If your child is interested in doing a Science Fair Project please turn in the 2016-2017 Science Fair Info and Sign-up Form by February 10.
March 6, 2017: Project Set-up at Sunrise
March 6-8, 2017: Science Fair Judging
March 9, 2017 : Science Day & Fair at Sunrise
March: SARSEF (Southern Arizona Regional Science and Engineering Fair) for 10 projects selected by judges
Offering a science inquiry fair program provides evidence of a school’s commitment to science education and the relevance of science to our daily lives.
Students gather their project ideas from the world around them and from their own daily experience. Gaining skill investigating that daily experience and reporting and defending their discoveries using the scientific method are tools that can serve our students well outside the fields of science and into everyday life.
All Sunrise Drive K-5 Students – individuals, groups or entire classes – are encouraged to enter a project in our annual Science Fair.
Choosing a Project
Believe it or not, selecting a topic for a science fair project may be the toughest part of the process. Find something that is already interesting to you. If you do use ideas from the many science fair project books or websites, add your own twist to the often-tried projects.
To help you find a science fair project idea that can hold your interest, we suggest that you:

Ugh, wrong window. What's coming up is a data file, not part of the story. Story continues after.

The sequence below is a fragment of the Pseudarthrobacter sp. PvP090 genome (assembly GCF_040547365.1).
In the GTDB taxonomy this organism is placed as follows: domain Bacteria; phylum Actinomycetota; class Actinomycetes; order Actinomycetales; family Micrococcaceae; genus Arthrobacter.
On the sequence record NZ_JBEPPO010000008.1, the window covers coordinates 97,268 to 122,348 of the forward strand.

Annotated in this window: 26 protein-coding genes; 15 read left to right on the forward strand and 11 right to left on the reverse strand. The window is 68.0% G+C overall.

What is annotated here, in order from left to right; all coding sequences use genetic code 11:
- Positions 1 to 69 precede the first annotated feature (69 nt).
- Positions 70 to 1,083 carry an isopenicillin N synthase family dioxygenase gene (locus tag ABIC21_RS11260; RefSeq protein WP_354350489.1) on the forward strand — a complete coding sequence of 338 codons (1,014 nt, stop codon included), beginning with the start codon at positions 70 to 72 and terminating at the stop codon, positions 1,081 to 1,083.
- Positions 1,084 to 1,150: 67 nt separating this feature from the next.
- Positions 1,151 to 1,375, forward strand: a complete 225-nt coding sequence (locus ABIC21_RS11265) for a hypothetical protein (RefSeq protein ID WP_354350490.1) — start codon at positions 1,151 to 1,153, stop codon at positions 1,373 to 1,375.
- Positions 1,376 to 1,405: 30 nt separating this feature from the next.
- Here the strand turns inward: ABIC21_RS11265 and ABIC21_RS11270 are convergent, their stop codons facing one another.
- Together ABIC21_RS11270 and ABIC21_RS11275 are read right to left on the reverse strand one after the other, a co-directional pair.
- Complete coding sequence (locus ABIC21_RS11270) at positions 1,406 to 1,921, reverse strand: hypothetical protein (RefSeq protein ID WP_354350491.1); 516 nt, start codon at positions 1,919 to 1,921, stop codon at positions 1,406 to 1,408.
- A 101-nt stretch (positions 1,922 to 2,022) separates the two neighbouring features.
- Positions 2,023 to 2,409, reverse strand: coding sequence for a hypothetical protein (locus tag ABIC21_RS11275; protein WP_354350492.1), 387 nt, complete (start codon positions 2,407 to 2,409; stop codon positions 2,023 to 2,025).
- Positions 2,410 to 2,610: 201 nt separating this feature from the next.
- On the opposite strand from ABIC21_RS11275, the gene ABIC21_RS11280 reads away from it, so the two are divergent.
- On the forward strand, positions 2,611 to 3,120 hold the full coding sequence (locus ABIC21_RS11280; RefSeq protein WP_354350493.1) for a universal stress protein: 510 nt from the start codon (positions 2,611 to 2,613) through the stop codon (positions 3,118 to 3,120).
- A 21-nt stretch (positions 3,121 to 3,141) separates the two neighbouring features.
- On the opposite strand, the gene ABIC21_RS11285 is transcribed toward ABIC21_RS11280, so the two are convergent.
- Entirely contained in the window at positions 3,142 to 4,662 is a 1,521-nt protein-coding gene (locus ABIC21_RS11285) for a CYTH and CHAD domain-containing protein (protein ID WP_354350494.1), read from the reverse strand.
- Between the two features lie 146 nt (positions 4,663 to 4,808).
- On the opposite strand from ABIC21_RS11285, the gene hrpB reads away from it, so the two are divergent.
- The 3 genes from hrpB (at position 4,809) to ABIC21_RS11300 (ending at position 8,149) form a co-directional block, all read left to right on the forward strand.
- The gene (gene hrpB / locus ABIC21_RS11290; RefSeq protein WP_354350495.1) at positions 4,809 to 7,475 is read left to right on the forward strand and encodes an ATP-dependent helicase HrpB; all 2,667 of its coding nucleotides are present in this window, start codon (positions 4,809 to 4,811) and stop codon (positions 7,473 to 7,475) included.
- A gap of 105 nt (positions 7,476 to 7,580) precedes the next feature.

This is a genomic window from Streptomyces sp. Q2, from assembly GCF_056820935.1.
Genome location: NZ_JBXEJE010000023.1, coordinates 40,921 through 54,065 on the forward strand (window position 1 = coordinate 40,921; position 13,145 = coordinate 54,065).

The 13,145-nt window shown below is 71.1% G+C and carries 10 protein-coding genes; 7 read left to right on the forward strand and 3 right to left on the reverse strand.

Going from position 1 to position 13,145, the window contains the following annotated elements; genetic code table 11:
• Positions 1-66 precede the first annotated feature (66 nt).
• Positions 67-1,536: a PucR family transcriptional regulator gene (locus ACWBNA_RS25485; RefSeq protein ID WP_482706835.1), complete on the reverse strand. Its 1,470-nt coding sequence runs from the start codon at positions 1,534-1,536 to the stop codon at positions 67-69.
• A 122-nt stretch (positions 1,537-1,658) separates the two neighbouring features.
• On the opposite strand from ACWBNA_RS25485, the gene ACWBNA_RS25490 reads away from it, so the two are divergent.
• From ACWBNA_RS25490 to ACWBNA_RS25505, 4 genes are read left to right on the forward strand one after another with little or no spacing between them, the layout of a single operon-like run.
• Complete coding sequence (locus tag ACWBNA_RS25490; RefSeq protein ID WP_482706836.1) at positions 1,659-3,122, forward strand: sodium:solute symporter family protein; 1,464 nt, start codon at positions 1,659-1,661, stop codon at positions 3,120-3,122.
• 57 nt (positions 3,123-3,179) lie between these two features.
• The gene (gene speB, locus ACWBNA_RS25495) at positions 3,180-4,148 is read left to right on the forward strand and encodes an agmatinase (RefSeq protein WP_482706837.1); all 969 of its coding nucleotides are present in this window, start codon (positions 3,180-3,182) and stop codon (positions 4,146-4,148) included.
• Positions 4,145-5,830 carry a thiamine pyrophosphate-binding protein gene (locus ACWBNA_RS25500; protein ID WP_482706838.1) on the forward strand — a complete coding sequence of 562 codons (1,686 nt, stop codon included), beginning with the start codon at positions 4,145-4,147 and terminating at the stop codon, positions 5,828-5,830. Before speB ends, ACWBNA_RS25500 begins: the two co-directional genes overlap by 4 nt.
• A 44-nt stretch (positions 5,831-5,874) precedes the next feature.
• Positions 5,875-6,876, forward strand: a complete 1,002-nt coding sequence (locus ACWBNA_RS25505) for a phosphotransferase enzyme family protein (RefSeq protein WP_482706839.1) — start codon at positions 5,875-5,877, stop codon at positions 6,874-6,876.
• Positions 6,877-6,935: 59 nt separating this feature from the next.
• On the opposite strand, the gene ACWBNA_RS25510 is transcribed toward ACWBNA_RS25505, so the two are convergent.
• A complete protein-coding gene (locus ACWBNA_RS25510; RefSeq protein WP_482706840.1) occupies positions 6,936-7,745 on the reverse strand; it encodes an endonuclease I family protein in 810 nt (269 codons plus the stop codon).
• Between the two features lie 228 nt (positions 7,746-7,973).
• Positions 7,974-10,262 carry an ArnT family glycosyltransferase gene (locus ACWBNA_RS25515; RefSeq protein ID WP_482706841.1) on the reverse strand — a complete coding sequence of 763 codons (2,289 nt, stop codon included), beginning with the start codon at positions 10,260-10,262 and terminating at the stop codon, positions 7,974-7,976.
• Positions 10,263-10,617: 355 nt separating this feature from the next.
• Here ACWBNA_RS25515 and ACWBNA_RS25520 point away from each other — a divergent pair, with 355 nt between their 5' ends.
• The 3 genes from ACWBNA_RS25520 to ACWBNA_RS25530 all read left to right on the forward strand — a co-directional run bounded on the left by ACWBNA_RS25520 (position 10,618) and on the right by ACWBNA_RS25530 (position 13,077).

- Use a survey by Science Buddies called “Topic Selection Wizard” – by answering a series of questions about everyday interests and activities, you will identify an area of science that is best for you.
- Follow this link to see SARSEF suggested topics and categories
How Much Should Your Parents Help?
It really doesn’t matter what grade you are in, you may need guidance from a parent but it is important that you do the work and the experiment and that you keep a good notebook.
You can ask for help with complicated tasks or assistance in laying out the project plan; however, it must be your project – from idea and hypothesis (or problem statement) through to completion.
From the beginning, do the work in your own handwriting. Even if you are in K-2, you can make simple lists, draw pictures to show ideas and steps, and color in graphs. Although you may later choose to ask for help when you put your work in more final form, your notes and rough drafts should be included in the Lab Notebook. Even the mistakes and false starts should be included.
Keep in mind that every great scientist had a mentor, someone to help and encourage. Ask for as little or much help as you need.
Parents, We Need Community Science Volunteers!
Sunrise Science Day would not be the same without visits from our community scientists, who spend the day engaging the students in amazing science activities.
Past participants have included The Physics Bus, TEP, Bio5 Ambassadors, UofA Geologists, Biosphere, just to name a few. If you would like to volunteer to present or recommend a group, please email Ritu Pandey (e).